One way to describe an internal combustion engine is to think of it as a big air pump. It sucks in air, adds fuel, compresses and ignites the mixture, then, pushes the air out the exhaust.
The main thing controlling the speed and power of the engine operation is how much air is allowed in. The component that controls how much air enters the engine is the throttle body, which is a cylinder with a rotating plate that opens or closes on commands from the gas pedal.
On older vehicles, the throttle body is operated by a cable, but most throttle bodies on modern engines are operated electrically. A sensor on the gas pedal is read by the PCM, which tells the motor on the throttle body plate how far to open.
The throttle body usually bolts directly to the engine’s intake manifold. An air intake tube leads from the throttle body to the air filter housing to provide air intake.
On most engines, the throttle body is on the top of the engine or otherwise easily accessed, though there are a few where the intake angles down and away; rendering replacement a little more difficult. Some turbocharged engines also have more complicated air intake systems and more in the way of accessing the throttle body.
Throttle Body Replacement Costs
Some estimates of the throttle body repair cost on some common vehicles using $100 an hour as a labor rate and assuming that book time is used are presented below:
- For a 2006 Ford F-150 with a 5.4-liter engine, the labor time is estimated at 0.7 of an hour. A factory throttle body costs about $435 and a Standard replacement part costs about $179. The total job cost is around $505 using OE parts and about $249 using aftermarket parts.
- For a 2005 Jeep Liberty with a 3.7-liter engine, the labor time is estimated at 0.6 of an hour. A factory throttle body price is around $464 and an Echlin replacement part costs about $232. The total job cost is around $524 using factory parts and about $292 using aftermarket parts.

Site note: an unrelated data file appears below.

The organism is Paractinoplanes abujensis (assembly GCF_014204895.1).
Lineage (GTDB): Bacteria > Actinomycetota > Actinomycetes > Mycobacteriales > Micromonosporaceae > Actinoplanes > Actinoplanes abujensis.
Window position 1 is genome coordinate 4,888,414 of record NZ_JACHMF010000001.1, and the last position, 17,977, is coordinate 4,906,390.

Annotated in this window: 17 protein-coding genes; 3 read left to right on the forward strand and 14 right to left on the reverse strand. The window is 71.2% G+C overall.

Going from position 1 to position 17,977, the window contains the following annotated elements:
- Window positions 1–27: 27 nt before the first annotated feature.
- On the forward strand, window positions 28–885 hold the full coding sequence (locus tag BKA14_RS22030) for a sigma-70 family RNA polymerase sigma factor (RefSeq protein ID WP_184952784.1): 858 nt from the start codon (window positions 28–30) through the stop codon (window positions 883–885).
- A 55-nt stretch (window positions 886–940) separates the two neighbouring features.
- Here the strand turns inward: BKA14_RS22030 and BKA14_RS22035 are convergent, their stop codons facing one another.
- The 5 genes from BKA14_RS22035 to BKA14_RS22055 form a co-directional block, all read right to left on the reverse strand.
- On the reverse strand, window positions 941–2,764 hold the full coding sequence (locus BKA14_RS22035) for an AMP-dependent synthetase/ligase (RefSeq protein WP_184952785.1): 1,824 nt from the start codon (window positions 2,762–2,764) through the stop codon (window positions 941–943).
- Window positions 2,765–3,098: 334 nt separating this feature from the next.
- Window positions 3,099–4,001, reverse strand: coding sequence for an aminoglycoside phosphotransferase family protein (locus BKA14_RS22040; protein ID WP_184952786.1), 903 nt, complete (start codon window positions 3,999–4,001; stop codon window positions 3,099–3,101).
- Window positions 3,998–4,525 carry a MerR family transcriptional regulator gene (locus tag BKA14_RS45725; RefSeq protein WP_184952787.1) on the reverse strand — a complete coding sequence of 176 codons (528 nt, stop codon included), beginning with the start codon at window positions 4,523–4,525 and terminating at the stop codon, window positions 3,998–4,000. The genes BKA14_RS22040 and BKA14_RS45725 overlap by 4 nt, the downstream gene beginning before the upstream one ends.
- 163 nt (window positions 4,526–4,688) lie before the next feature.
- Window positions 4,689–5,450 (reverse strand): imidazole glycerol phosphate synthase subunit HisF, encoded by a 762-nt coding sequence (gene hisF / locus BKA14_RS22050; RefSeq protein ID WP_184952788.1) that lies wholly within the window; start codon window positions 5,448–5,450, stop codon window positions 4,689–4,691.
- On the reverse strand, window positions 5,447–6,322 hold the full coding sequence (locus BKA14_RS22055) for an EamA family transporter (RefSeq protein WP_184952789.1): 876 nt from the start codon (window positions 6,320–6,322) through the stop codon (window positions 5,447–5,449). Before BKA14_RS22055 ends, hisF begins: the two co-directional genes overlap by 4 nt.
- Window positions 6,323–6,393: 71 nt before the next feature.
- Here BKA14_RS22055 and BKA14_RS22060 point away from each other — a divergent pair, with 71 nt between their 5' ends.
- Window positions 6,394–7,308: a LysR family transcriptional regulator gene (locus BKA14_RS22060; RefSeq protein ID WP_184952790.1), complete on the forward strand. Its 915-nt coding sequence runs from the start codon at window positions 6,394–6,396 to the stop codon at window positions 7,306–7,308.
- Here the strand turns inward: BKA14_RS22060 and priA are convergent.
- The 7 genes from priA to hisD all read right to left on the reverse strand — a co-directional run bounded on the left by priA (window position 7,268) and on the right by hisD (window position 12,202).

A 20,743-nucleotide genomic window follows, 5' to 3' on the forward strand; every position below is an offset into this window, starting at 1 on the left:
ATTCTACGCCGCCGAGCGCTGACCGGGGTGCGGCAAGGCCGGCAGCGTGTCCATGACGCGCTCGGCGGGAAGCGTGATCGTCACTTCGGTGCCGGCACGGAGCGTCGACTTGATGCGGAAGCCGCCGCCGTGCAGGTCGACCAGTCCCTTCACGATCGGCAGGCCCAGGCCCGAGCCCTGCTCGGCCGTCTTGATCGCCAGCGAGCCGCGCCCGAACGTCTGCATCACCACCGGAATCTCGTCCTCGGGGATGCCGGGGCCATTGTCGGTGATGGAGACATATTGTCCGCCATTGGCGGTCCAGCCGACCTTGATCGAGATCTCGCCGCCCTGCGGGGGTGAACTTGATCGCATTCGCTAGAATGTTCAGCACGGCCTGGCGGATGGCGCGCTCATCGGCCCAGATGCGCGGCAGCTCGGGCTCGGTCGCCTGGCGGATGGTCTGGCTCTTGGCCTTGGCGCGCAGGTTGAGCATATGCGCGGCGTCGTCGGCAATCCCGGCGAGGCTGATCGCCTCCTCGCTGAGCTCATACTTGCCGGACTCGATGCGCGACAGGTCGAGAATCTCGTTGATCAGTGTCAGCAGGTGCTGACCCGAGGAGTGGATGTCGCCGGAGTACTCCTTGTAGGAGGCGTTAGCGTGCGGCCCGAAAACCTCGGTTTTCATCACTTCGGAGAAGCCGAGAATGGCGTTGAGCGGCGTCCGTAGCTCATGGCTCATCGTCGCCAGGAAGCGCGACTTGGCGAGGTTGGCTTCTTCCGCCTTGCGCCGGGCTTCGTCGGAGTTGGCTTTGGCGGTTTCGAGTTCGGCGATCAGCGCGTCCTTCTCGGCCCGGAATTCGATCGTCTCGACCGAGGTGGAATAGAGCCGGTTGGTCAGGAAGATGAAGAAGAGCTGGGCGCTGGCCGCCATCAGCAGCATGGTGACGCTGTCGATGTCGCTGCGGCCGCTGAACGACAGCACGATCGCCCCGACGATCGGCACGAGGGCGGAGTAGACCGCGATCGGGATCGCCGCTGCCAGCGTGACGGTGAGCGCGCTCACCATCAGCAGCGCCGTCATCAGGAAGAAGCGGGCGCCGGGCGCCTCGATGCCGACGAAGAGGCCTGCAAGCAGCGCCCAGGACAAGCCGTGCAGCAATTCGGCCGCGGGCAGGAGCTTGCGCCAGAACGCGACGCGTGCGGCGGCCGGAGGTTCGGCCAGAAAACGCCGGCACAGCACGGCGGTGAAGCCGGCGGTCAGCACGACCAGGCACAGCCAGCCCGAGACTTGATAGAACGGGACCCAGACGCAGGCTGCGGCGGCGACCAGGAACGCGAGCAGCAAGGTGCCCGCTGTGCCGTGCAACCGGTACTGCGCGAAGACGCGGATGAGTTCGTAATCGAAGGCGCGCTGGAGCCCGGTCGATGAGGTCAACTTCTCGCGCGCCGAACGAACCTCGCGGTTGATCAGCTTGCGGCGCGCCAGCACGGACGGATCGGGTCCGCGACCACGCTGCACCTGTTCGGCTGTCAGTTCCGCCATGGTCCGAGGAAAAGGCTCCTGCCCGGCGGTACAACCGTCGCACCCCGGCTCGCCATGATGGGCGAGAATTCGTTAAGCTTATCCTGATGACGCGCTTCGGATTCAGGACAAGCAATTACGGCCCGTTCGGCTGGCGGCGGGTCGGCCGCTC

- For a 2009 Volkswagen Jetta with a 2.0-liter engine, the labor time is estimated at 1.4 hours. A factory throttle body costs about $519 and a Beck/Arnley replacement part costs about $215. The total job cost is around $659 using OE parts and about $355 using aftermarket parts.
- For a 2004 Toyota Corolla with a 1.8-liter engine, the labor time is estimated at 1.5 hours. A factory throttle body costs about $776 and an Aisin replacement part costs about $254. The total job cost is around $926 using OE parts and about $404 using aftermarket parts.
Very seldom does a throttle body have an obvious failure where other things can be easily ruled out. Most of the time, a flat one-hour diagnostic charge will be additional.
There are engine self-diagnostics that can set an engine light and a trouble code that points directly to a throttle body failure. However, even in these cases, there are other possible causes that should be ruled out during diagnostic checks before replacing a throttle body.
One of the best cost-saving approaches to throttle body replacement is to be very sure that the part actually needs to be replaced.
Other Things That Might be Recommended
One of the common ways that a throttle body can cause problems is if the throttle plate becomes gummed up. All the air entering the engine goes past the throttle plate and a certain amount of deposits on and around the plate are inevitable.
Very often, depending on the symptom, cleaning of the throttle body will be recommended before or during the diagnostic process. This can be done manually or it can be done with a chemical spray injected into the running engine to clean the entire intake system.
Usually, it is an additional charge and recommended as a maintenance service if needed prior to other work being done.
Many throttle body codes are related to flow issues where the PCM commands a certain throttle plate opening. However, it doesn’t see the corresponding vacuum or airflow changes that it expects to see.
There are several different operating strategies, depending on vehicle and engine. But if a sensor in the system gives an inaccurate or sluggish reading, that can look like a throttle body problem.
Part of diagnosis, sometimes, is to check and verify various sensors. It happens sometimes, that a sensor can test as faulty and then, it will usually have to be replaced before further diagnosis on the problem.
Ideally, when something goes wrong, it is only about one thing. However, sometimes, repairs are complicated. On a throttle body issue, the best initial decision is to find a mechanic that is experienced and comfortable with the job.